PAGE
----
Long Ryders chooses the Earl for a rare reunion

Rarely has a band been blessed by one musical trend and cursed by another in such a brief period of time as the Long Ryders.

Rarely has a band been blessed by one musical trend and cursed by another in such a brief period of time as the Long Ryders. The group sprouted from Los Angeles' fertile Paisley Underground of the early 1980s. The movement heralded the return of guitars to rock 'n' roll and offered a more musically proficient complement to the town's rising punk scene.

At the same time, the band was cursed by its reluctant participation in corporate America's attempts at branding within the music business. The Long Ryders, along with peers the Del Fuegos and the Cruzados, agreed to appear in Miller beer commercials.

Both early '80s trends – burgeoning music scenes and corporate sponsorship – spoke to the ownership followers of the nascent indie-rock scene felt toward the bands. If they discovered a band, it was theirs alone; no one else could have them, particularly if someone else discovered them through a national TV ad campaign.

The Long Ryders' music survived this tumultuous period, even if their career didn't. Despite heavy touring – including a warm reception in Europe – and two more albums, the Long Ryders broke up in 1987. Aside from a 2004 European tour, the band hasn't performed together since – until now, thanks to local promoter Chris Chandler.

When asked why they chose Atlanta for their gigs, bassist Tom Stevens responded, "It chose us. Chris Chandler had been after us for some time to do this. He simply made an offer that worked for everyone, and we accepted."

That's no small feat, considering frontman Sid Griffin has lived in London for years and the other three members are scattered throughout the United States. Stevens is in Indiana, guitarist Stephen McCarthy lives in Virginia, and drummer Greg Sowders calls California home.

It might seem quaint looking back now, but the Long Ryders and their peers were a revelation at the beginning of the 1980s – a period still reeling from disco, the emerging prominence of the studio producer, and the diminution of the guitar. But the instrument re-emerged in music scenes across the nation, including the Paisley Underground. The Paisley Underground included bands such as Dream Syndicate, Redd Kross, Leaving Trains, the Plimsouls and the Bangles, all of whom embraced power pop and often were influenced by the jangly guitar sound of the Byrds.

The Long Ryders also added touches of Gram Parsons and Buffalo Springfield. They were countrified fashion plates, "cowpunks" sporting mutton chops, buckskin jackets and cowboy boots.

"It was a very, very fertile and exciting scene, and one supported from within by deep camaraderie," Stevens recalls. "We'd attend each other's barbecues, go to Dodger games together, and play on the same bill in Los Angeles and elsewhere."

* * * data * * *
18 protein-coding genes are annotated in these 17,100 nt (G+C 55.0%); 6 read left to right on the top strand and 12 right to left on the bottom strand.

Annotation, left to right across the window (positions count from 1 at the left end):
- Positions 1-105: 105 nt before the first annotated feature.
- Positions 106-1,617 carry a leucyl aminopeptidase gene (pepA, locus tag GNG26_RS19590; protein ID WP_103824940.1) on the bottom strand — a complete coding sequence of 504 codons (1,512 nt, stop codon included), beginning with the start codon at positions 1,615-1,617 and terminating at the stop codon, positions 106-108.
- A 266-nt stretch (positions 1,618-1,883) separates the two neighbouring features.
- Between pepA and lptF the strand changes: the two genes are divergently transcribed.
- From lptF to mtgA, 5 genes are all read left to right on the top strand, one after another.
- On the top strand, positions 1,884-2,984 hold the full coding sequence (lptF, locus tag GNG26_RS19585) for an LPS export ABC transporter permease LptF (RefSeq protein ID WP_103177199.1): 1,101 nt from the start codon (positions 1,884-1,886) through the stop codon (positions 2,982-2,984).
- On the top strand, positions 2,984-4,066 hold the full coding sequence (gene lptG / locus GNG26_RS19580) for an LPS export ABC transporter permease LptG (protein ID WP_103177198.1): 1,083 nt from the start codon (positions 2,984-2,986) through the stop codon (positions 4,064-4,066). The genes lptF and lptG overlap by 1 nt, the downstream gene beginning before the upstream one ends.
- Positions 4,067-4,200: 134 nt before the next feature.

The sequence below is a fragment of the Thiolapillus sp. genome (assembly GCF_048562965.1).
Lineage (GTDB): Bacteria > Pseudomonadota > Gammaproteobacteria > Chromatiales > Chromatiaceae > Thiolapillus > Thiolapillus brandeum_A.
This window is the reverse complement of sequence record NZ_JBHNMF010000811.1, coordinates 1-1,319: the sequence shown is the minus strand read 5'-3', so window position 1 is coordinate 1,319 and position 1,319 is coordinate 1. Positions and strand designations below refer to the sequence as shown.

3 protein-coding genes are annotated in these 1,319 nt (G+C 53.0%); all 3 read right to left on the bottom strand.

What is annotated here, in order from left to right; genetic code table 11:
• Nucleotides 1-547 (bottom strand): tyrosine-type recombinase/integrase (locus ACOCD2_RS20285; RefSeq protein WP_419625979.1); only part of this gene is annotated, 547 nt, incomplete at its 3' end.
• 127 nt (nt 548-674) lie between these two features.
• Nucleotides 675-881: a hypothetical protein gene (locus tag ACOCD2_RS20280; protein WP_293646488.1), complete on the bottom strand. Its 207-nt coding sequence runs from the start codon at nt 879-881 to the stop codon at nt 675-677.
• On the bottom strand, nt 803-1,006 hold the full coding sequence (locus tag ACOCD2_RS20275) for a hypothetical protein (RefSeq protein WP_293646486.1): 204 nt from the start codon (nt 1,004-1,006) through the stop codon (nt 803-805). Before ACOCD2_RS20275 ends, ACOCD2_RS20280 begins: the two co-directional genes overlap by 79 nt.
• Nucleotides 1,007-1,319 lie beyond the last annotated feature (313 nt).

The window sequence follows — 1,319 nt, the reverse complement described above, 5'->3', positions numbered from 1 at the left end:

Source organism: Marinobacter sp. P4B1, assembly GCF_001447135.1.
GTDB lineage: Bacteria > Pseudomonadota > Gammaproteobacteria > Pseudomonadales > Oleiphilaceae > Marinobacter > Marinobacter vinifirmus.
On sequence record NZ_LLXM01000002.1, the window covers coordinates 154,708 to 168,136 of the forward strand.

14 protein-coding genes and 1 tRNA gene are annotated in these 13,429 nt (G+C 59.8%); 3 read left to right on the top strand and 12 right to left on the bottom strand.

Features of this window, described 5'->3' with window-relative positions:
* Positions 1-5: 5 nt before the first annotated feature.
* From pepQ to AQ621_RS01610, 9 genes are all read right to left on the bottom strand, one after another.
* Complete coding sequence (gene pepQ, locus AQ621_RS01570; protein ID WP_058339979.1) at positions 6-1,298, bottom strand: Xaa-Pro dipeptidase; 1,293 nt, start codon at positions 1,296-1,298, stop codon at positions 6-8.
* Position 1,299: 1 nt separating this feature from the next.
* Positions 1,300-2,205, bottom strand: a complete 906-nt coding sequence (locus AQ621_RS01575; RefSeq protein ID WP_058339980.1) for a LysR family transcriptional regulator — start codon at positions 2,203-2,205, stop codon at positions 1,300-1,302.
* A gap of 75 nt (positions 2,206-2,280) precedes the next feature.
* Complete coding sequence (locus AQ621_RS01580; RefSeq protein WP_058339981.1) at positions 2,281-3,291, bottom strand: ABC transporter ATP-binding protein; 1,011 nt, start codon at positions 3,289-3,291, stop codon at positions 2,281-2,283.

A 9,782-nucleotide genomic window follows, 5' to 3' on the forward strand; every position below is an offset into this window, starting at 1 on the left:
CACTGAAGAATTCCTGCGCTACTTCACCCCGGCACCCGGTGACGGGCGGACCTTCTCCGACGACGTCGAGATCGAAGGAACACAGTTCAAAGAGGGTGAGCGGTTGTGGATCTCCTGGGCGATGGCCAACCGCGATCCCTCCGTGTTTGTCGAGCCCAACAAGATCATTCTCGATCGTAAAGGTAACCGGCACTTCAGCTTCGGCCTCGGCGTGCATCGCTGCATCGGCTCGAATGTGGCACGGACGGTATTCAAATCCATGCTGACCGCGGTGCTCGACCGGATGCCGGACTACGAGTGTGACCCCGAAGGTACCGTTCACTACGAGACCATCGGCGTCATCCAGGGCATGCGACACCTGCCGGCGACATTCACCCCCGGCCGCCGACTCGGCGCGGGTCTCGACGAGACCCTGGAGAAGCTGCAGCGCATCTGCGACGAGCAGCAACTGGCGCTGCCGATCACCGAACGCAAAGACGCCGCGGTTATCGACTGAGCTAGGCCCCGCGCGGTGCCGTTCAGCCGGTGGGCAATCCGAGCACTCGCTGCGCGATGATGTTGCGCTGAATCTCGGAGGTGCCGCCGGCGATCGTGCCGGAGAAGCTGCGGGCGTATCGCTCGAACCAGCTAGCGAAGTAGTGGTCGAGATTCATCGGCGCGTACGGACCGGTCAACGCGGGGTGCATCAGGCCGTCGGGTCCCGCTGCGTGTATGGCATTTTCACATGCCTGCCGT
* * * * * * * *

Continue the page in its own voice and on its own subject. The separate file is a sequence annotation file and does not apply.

After 1983's well received 10-5-60 EP, the band followed up with the smoother Native Sons (featuring former Byrd Gene Clark) in 1984.

The indie press swooned. The band was featured on the covers of hip music mags New Music Express and Whistle Test.

The group's breakthrough single, "Looking for Lewis and Clark," off its 1985 major-label debut, The State of Our Union, is arguably the Long Ryders' best song as well as its best marriage of punk and the Byrds/Parsons influences.

As a diss on then-President Ronald Reagan, the song also betrayed the band's political streak: "I thought I saw my government running away with my heart/I thought I heard Mabutu anthems in Johannesburg after dark/you can find them in the Yellow Pages, Baby/That's where you get your kicks back from the Navy."

Rarely had roots music felt so insistent, or had punk music felt so melodic or fleshed out.

The band's politics made an alliance with Miller beer in 1986 seem unlikely – except that the band, despite all its critical praise, was broke. But nobody was prepared for the fan and critical backlash to the commercial.

Spin magazine published an article in the mid-'80s eviscerating bands for "selling out," even if the payoff didn't exactly make band members rich.

Griffin called it a "disaster," and in a 2005 interview told music writer Diane Roka that the decision was a dubious one that challenged their fans' loyalty: "People felt, when all is said and done, that, how can this band, the Long Ryders, be these hip, cutting-edge guys, rebellious, and have songs that are anti-war and questioning this and that and sign up to a big American corporation? And that's a really good question to ask. And the answer is: We needed the money."

The band continued to enjoy success performing in Europe, but 1987's Two Fisted Tales failed to generate any interest. Plus, the hair-metal sounds of Poison and Faster Pussycat had moved in on L.A.'s vibrant punk and roots-rock scenes. The Long Ryders split up that same year.

The band's legacy lives on in two live CDs, a two-disc anthology, and a sound that anticipated the '90s alt-rock scene that produced Uncle Tupelo, the Jayhawks, Whiskeytown and more. Griffin has moved on to other music projects including the bluegrass outfit the Coal Porters, while guitarist McCarthy joined Dream Syndicate founder and early Long Ryder Steve Wynn in the roots-rock supergroup Gutterball and, earlier this decade, the Jayhawks.

The music is tough to find; used CDs go for as high as $60 on Amazon.com, and only half the anthology is available on iTunes.

"If we'd been 10 years older or seven years younger," Griffin says in the liner notes of the anthology, "we'd have cracked it."